<br>object followed the Composite and Prototype design patterns. Parent
<br>an child nodes could communicate to each other (ie two way
<br>delegation). This was enough to quickly create different complex
<br>structures for example to mimic inheritance, polymorphism,
<br>encapsulaton (ie metaclasses). This has helped me understand the
<br>inner workings of OO much more. Then I discovered Self and prototype
<br>paradigm which I felt very comfortable with. I now feel pretty stupid
<br>since I realised I was using a prototypical approach to create
<br>traditional OO structures just like how I used C++ as a better C a
<br>long time ago! But then again this may be correct. Perhaps the
<br>problem context is such that the forces to be balance require
<br>class based solution. Therefore, inheritance, polymorphism &
<br>encapsulaton could be prototypical design patterns ???
<p>The GOF book (I think) advocates delegation over inheritance. I'm
<br>confused how to compare delegation to design patterns. Maybe the PHD
<br>is available online ?
<br>Is your own ecodesign model available on a web site somewhere, I'd
<br>love to read it ?
<p>--- In firstname.lastname@example.org, Albertina Lourenci <lourenci@l...>
<br>> Subject: [self-interest] Prototypical analysis and design
<br>> From: "Bharat Bedia" <bharat@l...>
<br>> To: email@example.com
<br>> Date: Wed, 15 Nov 2000 01:45:16 -0000
<br>> Dear Bharat:
I am also interested in showing the superiority of
<br>> prototype paradigm to express complex concepts.
<br>> There are many people dealing with prototypes or delegation.
<br>> But no language has reached the level of development of the
<br>> Self language.
<br>> At the right moment based on Günther Kniesel's PHD thesis
<br>> I am trying to figure out why he argues that delegation is
<br>> far better than design patterns.
<br>> Since I am an architect and I was expected to unfold my PHD under
<br>> the advising of Christopher Alexander, the author of the A Pattern
<br>> Language, I would not deny the importance of this trend.
<br>> My contact with Alexander began in 1990 and lasted until 1992.
<br>> at this time computer scientists showed interest in mimicking
<br>> computer science what he did in architecture.
<br>> I have unfolded my own ecodesign model - or the domain dependent
<br>> model entitled THe model of Primary, Secondary and Tertiary Waves
<br>> to plan and design sustainable cities. It is an appplication of
<br>> catastrophe theory, graph theory, semiotics, symmetry groups of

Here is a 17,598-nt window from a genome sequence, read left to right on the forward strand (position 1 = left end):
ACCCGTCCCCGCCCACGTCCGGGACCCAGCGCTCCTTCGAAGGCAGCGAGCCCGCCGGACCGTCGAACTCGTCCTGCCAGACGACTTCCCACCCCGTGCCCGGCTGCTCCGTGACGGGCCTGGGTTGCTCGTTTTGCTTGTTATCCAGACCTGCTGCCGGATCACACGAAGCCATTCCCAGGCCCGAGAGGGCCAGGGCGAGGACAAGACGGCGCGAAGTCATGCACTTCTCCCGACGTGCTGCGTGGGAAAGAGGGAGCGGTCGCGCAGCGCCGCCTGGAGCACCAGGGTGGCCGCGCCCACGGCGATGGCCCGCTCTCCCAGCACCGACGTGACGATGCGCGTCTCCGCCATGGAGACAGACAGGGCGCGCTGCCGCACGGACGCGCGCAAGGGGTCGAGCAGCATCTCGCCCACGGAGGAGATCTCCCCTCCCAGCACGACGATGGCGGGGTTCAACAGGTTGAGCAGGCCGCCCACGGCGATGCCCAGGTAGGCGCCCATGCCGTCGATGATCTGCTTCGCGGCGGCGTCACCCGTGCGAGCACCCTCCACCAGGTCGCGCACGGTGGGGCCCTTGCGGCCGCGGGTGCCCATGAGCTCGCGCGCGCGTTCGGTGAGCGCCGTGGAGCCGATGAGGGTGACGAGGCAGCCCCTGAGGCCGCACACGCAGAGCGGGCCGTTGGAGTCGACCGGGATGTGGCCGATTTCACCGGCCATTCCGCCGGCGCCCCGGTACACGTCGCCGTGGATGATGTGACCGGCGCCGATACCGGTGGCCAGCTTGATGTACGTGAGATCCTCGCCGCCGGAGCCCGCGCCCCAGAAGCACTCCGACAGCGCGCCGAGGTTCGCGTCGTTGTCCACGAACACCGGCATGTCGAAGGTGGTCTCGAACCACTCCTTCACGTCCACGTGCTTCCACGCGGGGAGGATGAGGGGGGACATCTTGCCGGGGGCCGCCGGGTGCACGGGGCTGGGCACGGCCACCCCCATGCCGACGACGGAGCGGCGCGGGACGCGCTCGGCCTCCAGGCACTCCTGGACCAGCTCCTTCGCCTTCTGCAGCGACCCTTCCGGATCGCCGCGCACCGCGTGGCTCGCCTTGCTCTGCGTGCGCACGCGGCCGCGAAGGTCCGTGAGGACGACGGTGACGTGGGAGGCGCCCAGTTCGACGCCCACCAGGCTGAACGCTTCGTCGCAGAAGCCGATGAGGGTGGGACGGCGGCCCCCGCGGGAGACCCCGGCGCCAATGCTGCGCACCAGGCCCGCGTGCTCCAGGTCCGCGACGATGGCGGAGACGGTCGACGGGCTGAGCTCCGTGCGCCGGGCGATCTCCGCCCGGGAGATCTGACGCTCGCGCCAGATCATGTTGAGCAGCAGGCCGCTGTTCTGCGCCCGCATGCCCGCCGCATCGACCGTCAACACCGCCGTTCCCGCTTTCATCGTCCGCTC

<br>> the plane and the dotless plane. Its hermeneutic nature tunes
<br>> well with the hermeneutic (really musical) Self nature.
<br>> I am trying to unfold a tutorial in Self and so the core of the
<br>> necessarily must deal with your concerns, because it is very complex
<br>> to implement concepts about sustainable cities.
<br>> Alexander agrees it is far more complex and complete than his
<br>> A Pattern Language.
<br>> What I object to A Pattern Language is that Chris had not developed
<br>> a correspondent geometric modeling (even less a computational
<br>> Likewise the Gang of the Four has not focused on developing language
<br>> constructs that would correspond straightforwardly to the design
<br>> I am reading an interesting paper from Jan Bosch that shows how to
<br>> this. Unfortunately he does not use delegation.
<br>> Kniesel in his thesis wants to show the superiority of delegation
<br>> I am still reading through his thesis and the papers I gathered and
<br>> have no conclusion.
<br>> But I would be happy if the researchers joined us in this important
<br>> I've read through the book "Prototype-Based Programming: Concepts,
<br>> Languags and Applications" which provided lots of useful background
<br>> Like OO analysis & design, I'm interested in analysis, modelling
<br>> application design techniques for the object-based prototypical
<br>> paradigm. The implementation would be done in an object-based
<br>> language like Self.
<br>> Can anyone point to any online research material or book reference
<br>> I am exhausted now and recovering...But I hope we can trigger off
<br>> a discussion and I promise to give the references gladly.
<br>> Best wishes
<br>> Thanks in advance,
<br>> | Albertina Lourenci
<br>> | PhD in Architecture and Urbanism
<br>> | post-doctorate researcher
<br>> | Laboratory of Integrated Systems University of Sao Paulo |
<br>> | Avenida Professor Luciano Gualberto, 158 Travessa 3
<br>> | CEP: 05508-900
<br>> | Sao Paulo Sao Paulo State Brazil
<br>> | Voice: +55 011 818 5254
<br>> | Fax: +55 11 211 4574
| Albertina Lourenci |
| PhD in Architecture and Urbanism |
| post-doctorate researcher |
| Laboratory of Integrated Systems University of Sao Paulo |
| Avenida Professor Luciano Gualberto, 158 Travessa 3 |
| CEP: 05508-900 |
| Sao Paulo Sao Paulo State Brazil |
| Voice: +55 011 818 5254 |
| Fax: +55 11 211 4574 |